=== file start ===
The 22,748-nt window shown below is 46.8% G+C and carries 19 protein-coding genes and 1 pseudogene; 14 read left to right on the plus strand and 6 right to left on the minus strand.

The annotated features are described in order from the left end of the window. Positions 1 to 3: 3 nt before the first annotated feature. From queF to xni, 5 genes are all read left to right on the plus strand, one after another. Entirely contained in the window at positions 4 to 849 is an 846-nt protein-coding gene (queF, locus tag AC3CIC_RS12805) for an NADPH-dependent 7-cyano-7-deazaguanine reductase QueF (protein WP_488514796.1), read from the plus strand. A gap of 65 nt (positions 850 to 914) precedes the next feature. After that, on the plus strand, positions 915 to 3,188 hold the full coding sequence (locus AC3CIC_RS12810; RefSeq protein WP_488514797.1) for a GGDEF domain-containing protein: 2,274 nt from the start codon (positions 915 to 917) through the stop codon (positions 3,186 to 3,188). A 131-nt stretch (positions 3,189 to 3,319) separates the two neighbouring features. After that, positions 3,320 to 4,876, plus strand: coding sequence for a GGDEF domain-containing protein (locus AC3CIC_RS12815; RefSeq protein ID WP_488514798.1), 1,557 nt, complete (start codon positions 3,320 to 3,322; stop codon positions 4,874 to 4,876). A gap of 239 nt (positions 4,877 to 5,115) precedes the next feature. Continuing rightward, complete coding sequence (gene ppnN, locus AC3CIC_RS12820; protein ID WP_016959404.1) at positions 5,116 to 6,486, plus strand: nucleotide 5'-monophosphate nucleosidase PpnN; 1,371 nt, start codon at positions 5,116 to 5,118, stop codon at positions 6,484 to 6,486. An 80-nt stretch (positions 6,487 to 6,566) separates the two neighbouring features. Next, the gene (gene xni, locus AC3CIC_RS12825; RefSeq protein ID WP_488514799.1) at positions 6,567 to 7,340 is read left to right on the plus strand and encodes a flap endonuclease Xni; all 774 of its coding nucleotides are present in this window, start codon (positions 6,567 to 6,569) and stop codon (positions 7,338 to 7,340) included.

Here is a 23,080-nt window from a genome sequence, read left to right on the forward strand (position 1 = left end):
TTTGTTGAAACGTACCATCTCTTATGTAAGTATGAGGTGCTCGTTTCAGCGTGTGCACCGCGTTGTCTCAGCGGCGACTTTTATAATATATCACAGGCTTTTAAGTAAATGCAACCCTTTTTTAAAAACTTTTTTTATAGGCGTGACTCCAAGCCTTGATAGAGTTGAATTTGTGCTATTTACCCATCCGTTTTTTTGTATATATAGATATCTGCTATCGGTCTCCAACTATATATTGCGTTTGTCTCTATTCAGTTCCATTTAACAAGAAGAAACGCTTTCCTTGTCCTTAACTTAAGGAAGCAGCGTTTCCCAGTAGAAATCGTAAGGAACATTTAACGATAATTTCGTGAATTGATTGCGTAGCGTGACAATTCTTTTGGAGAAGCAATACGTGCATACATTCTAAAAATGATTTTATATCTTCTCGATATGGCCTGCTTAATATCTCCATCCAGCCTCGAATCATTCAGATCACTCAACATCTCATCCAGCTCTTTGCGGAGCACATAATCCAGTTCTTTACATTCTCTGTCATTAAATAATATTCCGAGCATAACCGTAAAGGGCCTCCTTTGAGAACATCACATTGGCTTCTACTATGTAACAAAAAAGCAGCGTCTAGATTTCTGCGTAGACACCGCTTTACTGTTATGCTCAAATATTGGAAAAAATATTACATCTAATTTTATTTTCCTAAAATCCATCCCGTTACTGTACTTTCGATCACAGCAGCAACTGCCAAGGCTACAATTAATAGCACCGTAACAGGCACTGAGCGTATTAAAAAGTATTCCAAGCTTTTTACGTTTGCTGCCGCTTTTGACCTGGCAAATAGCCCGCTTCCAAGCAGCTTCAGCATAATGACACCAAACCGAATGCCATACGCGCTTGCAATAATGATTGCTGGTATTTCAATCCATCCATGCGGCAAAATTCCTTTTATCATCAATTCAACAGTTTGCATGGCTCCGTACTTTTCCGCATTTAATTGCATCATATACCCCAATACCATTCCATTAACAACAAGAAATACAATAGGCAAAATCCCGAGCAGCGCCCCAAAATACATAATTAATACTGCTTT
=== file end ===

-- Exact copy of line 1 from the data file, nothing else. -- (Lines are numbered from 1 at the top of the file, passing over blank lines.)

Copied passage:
The 22,748-nt window shown below is 46.8% G+C and carries 19 protein-coding genes and 1 pseudogene; 14 read left to right on the plus strand and 6 right to left on the minus strand.